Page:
This is a good time of the year for mushrooms – and for people who love to look for them.
Mushrooms come in an astonishing variety, and they are everywhere. The photo above shows a clump in a Forest Hills lawn, and you will find them in your garden, in tree beds and in Rock Creek’s woods. After a rain and a warm day, watch to see new ones push up. Then, as it gets cooler in September, different species appear.
Mushrooms are neither plants nor animals. They belong in a different kingdom, the kingdom of fungi, with lichens, yeasts and molds. They have no chlorophyll and cannot photosynthesize to get food. Instead, these organisms feed on organic matter – rotten leaves, dead wood, logs, moss, dead animals, dung, tree roots, compost, acorns, mulch, etc.
One species of oyster mushroom was even found growing on cloth diapers in a Mexican trash dump. Scientists are experimenting to see what other human organic trash this species might recycle.
Please, please don’t eat them.
See that lovely white mushroom above? It is known as the “destroying angel” and it contains a deadly chemical that will kill you. I often see it coming up in our lawns in August. Many other mushrooms are toxic. They may not kill you, but they will make you sick.
Mushrooms come in a fascinating variety of shapes and colors. That also makes them tough even for experts to identify. Don’t assume that a mushroom is safe to eat just because you have enjoyed a similar-looking one in the past.
How mushrooms put down roots
Most of us are familiar with gilled mushrooms, the kind common in the market. The gills contain the spores or “seeds.” The spores develop on the sides of the gills, thousands to a cap.
The purpose of the mushroom is to get the spores dispersed – by wind, rain, or animals. In our area, turtles, squirrels, deer, opossums, foxes, insects, mice, and many insects are fond of mushrooms. Surprisingly, each species of mushroom has its own odor and taste, and this helps attract consumers.
When a spore falls onto promising organic matter, it extends a tiny hypha, or hair-like root (more on that below), and begins to grow. The new organism needs water and nutrients. It is fragile, and as you would expect, the success rate is very low. That is why a mushroom produces so many spores.
These shelf-like mushrooms growing on trees are also mushrooms. They are called bracket fungi, and they are feeding by decaying dead wood. When you see these mushrooms growing on a tree, you know it is dead or dying.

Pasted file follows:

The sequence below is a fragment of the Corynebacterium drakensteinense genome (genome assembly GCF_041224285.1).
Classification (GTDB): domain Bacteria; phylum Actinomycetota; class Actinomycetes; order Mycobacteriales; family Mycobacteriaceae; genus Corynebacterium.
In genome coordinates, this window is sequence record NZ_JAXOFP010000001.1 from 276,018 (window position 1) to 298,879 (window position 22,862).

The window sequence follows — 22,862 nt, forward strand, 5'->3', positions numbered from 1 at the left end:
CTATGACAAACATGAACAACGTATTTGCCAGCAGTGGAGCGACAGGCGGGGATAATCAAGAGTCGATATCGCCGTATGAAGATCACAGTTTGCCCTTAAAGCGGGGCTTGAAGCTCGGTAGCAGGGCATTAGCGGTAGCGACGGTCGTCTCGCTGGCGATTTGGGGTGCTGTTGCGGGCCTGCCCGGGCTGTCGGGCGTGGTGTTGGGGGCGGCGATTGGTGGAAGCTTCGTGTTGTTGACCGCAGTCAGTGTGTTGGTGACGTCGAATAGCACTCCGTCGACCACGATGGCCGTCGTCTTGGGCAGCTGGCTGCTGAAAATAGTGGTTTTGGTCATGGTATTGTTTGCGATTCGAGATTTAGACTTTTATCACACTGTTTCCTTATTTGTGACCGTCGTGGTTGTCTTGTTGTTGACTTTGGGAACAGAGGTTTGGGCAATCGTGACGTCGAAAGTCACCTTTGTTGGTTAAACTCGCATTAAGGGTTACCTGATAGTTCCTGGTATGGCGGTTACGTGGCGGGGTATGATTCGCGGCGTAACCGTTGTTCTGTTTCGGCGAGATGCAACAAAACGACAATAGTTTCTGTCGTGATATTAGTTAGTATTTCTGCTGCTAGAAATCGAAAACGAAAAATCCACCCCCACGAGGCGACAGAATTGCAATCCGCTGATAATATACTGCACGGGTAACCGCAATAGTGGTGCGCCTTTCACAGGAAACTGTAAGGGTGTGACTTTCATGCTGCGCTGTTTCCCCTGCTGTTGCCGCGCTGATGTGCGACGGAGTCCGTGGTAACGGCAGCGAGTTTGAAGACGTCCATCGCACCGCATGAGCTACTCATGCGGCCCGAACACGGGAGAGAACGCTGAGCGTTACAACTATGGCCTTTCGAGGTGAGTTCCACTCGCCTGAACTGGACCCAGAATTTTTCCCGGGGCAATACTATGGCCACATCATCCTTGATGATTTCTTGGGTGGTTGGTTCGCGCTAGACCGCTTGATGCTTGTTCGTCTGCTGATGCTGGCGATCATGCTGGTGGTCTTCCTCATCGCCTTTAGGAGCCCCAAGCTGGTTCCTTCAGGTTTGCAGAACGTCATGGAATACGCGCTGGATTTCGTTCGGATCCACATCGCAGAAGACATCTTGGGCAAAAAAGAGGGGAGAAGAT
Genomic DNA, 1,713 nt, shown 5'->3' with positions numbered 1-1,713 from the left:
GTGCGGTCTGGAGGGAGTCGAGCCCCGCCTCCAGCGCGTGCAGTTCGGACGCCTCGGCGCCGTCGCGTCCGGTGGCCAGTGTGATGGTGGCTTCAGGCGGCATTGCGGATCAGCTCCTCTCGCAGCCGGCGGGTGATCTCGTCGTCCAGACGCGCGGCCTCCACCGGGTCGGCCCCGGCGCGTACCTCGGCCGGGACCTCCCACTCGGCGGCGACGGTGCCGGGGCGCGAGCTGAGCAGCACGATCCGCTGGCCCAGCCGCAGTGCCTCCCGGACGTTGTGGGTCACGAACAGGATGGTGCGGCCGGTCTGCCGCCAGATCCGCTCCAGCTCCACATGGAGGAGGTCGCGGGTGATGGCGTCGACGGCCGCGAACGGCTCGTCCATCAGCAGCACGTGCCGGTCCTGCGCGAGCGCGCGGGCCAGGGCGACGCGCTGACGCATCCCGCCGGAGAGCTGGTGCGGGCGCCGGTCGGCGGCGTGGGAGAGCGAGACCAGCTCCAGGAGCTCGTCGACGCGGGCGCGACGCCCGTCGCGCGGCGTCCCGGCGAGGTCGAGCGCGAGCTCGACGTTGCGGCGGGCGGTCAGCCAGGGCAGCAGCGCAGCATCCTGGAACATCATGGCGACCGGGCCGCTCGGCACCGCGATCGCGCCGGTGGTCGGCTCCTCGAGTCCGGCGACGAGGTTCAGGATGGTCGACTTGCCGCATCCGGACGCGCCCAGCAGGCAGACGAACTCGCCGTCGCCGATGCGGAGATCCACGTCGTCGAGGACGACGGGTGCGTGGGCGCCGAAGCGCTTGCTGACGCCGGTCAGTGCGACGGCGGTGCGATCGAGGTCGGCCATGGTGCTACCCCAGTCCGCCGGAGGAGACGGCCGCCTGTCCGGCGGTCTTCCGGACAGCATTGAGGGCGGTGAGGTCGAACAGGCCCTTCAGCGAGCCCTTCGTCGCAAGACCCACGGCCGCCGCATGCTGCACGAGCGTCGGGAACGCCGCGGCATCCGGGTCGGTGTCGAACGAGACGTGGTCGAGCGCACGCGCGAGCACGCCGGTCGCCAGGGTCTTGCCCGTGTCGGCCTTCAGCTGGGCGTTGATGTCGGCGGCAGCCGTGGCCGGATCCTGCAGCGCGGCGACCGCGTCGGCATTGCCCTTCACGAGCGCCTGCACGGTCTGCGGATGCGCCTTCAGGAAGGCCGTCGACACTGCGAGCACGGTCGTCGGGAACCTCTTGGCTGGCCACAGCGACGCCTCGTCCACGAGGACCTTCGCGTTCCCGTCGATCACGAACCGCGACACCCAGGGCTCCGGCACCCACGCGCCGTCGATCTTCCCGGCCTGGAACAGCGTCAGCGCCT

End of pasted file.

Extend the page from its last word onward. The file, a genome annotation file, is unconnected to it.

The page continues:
Bracket fungi do not have gills. Their underside is spongy and full of tiny pores. Each pore opens into a tube filled with spores. Experts refer to them as polypores.
This mushroom always reminds me of a pancake. There are a number of polypores like this, which have the common mushroom shape but no gills. Their plain underside is dotted with pores. Several different boletus species are common under oaks in Rock Creek in August and September.
Mushrooms are a key organism in ecology
The really important part of a mushroom is not the fruiting body, but the “roots” or “mycelium.”
The mycelium is a tangled mass of tiny tubes, each smaller than a hair. This is the hypha. The hyphae grow, continually seeking organic matter. When they find it, they secrete a chemical that breaks down the wood or the leaf into chemicals and into elements like potassium and sulfur. These nutrients are “must have” for plants, as well as food for the mushroom organism.
The mushroom above is growing on a railroad tie which sits on a trail in Rock Creek Park. The mycelium of this mushroom is slowly decaying/destroying the wood. The appearance of mushrooms on railroad ties, wooden bridges and fence posts is dreaded by construction workers.
Mushrooms and trees grow together
A symbiotic relationship occurs when two organisms need each other and each one gives something to the other.
A number of mushroom families have a symbiotic relationship with particular trees. The mushroom’s hyphae penetrate the roots of a tree. They provide the tree with soil nutrients as well as vital elements (such as phosphorus, calcium and nitrogen) that other hyphae in the mycelium have obtained by the decay process. In return the tree provides them with the products of photosynthesis – energy-rich sugars and lipids.
We don’t know how many of these symbiotic relationships occur in the plant world, but mycologists say that the chanterelle genus will grow only under certain trees. The one in the photo grows under oaks. Another species requires beech trees. Others need conifers.
Mushrooms, the recycling champions
Without mushrooms and other fungi, the plant world could not exist. And since the animal world depends on plants, it would not be here either. Fungi unlock organic matter so its chemicals and elements can be recycled. Bacteria and other organisms also contribute to decay, of course, but fungi are the champions.
Resources for this article include several excellent sites in Wikipedia, the 1948 Field Book of Common Mushrooms by William Sturgis Thomas (still in print), and a new book, Entangled Life by Merlin Sheldrake (2020, Random House).
The mushrooms pictured in the article were found in this area. Thank you to Betsy Broun, Joy Allchin, Eric Kravetz and Marlene Berlin for the photos.